It will do great things if we allow our senses to be restored to the real. First, the church’s were stripped of their art, their tactile and aural references to the divine. Second, technology came about to help facilitate active participation by project song lyrics on the blank wall. The artist in me recoils at the thought! When people desired some color or change to the building, they hung plain banners, for art had grown too foreign and expensive in the culture. Or too ugly.

But art has great power. Harnessing that power, bringing art and beauty back into the life of the Everyman, we can re-awake his consciousness to the divine. He can see again and be reminded that life is more than simply the task at hand or the news on the screen. There could be hope. There could be joy. There could be a festival.

Reflection on Only the Lover Sings, Chapter 5, Talk 2

We come to the final section of Josef Pieper’s book, Only the Lover Sings, a series of reflections on art and contemplation. Follow the links to read my reflections on Chapter 1, Chapter 2, Chapter 3, and Chapter 4. Below is my reflection on the second talk of this final section.

Those “Guests at the Festival”

In the first section of Only the Lover Sings, Pieper explores the nature of a feast and the ability to celebrate a feast. He described the “festive contemplation of universal realities and their sustaining reasons” as the key to leisure. In this section he tells us, the festive character is “at the same time the remembrance of primordial bliss and the anticipation of future fulfillment.” It is for this task we need the poet and the artist. Understanding the celebration of feasts, Pieper finds the “connection between fine arts and festival becomes evident. Both build on a loving acceptance of the world and of human existence.”

“What good are poets in barren times?” he quotes. Indeed. This line strikes me, as Pieper interprets these barren times to be those times when we have lost the ability to celebrate a feast, to be at leisure, to contemplate our original state, the purpose for which we live, and the promise that lies before us. I feel myself living in these barren times.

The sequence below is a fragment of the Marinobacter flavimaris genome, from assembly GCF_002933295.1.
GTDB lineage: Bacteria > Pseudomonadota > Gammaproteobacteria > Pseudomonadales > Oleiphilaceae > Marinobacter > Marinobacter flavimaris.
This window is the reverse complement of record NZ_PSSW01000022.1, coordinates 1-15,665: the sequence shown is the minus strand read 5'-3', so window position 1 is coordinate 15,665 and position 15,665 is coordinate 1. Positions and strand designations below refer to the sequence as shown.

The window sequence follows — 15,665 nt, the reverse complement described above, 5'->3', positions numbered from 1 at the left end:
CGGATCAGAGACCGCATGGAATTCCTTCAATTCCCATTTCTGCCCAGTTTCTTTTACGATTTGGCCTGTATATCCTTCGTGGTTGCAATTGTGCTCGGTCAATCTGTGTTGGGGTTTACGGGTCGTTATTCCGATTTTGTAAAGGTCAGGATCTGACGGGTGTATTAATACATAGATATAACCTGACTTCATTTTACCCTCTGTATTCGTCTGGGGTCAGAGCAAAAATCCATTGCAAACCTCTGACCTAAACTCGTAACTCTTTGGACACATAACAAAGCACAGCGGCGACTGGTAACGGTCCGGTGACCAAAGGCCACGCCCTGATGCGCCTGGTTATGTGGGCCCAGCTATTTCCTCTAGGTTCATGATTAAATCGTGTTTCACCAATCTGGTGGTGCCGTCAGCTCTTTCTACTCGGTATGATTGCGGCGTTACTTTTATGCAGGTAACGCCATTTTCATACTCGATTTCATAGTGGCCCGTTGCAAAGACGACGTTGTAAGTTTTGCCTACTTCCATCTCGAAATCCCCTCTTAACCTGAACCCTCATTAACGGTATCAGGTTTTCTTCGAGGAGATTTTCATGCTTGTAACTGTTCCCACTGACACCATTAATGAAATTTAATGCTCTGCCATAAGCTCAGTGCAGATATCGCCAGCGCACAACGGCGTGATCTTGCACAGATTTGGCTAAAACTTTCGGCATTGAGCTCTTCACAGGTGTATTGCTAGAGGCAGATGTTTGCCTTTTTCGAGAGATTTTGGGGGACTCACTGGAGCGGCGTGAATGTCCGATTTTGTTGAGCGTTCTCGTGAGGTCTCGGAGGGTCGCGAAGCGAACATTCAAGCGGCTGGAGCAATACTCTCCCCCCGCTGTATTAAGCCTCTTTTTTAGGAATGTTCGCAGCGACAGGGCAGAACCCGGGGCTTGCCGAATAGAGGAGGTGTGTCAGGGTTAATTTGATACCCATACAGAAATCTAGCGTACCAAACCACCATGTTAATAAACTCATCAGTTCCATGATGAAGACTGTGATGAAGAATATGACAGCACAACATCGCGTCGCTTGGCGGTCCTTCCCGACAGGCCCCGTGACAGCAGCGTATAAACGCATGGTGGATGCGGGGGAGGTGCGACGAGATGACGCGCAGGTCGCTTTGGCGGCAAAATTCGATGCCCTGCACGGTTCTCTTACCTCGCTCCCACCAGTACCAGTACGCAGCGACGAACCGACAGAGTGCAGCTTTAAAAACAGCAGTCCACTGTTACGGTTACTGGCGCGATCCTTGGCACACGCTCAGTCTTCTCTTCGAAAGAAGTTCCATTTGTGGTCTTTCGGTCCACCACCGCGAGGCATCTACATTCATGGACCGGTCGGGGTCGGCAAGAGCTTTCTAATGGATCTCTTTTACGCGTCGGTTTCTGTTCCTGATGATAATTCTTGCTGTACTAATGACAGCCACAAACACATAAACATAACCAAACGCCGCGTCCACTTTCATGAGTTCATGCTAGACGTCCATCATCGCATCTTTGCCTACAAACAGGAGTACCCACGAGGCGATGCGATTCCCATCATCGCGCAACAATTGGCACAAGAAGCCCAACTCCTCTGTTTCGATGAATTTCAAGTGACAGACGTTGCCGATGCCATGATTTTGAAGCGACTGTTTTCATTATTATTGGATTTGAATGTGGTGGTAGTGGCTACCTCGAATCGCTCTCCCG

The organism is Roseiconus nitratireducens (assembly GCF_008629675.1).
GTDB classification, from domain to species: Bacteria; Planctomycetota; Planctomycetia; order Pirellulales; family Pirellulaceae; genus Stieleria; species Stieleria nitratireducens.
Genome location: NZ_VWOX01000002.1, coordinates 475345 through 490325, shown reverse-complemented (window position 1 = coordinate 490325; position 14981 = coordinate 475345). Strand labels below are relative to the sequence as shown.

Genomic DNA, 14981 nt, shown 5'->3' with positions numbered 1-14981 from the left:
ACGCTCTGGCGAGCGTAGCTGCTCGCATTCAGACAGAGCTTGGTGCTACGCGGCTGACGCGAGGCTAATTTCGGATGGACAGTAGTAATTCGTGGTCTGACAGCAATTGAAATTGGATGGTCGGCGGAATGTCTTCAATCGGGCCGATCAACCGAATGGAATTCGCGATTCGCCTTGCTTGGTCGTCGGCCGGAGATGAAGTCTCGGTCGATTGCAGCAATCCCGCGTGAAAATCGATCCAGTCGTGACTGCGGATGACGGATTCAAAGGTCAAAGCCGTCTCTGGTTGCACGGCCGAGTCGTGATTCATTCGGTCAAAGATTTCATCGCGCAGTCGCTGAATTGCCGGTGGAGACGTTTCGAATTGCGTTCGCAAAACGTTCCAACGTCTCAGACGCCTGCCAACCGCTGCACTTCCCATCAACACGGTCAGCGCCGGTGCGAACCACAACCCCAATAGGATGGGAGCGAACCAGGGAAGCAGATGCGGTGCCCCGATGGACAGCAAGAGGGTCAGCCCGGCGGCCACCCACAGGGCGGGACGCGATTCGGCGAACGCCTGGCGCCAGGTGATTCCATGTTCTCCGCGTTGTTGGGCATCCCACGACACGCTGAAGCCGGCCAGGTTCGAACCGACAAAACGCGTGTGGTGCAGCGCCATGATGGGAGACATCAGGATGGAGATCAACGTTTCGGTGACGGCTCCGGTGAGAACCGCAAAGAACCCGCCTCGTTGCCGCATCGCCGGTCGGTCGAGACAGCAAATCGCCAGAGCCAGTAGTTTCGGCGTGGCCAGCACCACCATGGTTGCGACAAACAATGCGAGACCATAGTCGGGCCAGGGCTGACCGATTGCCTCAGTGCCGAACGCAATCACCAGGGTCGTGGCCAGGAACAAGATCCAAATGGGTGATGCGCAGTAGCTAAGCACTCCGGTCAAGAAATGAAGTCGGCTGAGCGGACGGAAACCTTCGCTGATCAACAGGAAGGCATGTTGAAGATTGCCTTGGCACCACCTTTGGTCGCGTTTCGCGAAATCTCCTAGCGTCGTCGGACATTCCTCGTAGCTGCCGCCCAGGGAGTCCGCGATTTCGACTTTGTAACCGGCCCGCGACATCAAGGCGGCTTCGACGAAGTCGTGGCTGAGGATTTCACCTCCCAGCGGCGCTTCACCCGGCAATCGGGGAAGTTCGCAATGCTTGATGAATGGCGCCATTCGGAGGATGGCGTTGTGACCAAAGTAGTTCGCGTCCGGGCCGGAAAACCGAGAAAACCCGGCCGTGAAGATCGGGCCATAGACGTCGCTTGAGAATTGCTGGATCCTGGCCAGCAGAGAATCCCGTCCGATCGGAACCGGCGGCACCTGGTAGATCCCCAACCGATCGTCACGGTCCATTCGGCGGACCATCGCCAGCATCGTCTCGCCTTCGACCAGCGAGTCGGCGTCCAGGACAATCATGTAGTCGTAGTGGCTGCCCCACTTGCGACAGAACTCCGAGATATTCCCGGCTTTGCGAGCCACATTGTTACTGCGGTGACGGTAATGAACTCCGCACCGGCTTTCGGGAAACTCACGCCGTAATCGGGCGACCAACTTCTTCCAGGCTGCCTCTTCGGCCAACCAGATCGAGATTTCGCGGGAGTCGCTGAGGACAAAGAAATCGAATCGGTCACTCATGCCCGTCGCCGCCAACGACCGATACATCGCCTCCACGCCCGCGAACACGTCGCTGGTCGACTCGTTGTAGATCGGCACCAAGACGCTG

In a rural land, little time is spent in such leisurely pursuits. The questions seem superfluous to many, as do the arts. Why would you drive a distance, spend two hours listening to an orchestra when you could be home, doing something? Music in the liturgy becomes utilitarian, meant for people to participate, rather than an instrument to lead us to contemplation. Barren times. When one is struggling to fulfill the bottom levels of the hierarchy of needs, he cannot see any benefit to those spiritual pursuits which seem so distant from his immediate needs.

And yet, we are not so rural here. We go to grocery stores, have neighbors within fifty feet, do not own livestock. Yet the mindset persists. It can be so difficult for an artist to find their place in a town, where neither religion or community tradition occupy the central space of culture, only existence, one step to the next, one click to the next, mindlessly, numbingly walking through life without stopping observe the flowers in bloom or the warmth of the sun. Barren times.

The hierarchy of needs it not fully accurate because we are made by God. Therefore the spiritual can imbue each level with life, making up for deficits. Suffering at each level becomes filled with meaning and is then bearable. So art and beauty at any level are a benefit to man, they can remind him of a life worth fighting for.

Reflection on Only the Lover Sings, Chapter 5, Talk 1

We come to the final section of Josef Pieper’s book, Only the Lover Sings, a series of reflections on art and contemplation. Follow the links to read my reflections on Chapter 1, Chapter 2, Chapter 3, and Chapter 4. In my attempt to finish this reflection, I come to realize I need to divide my posts it into two separate reflections.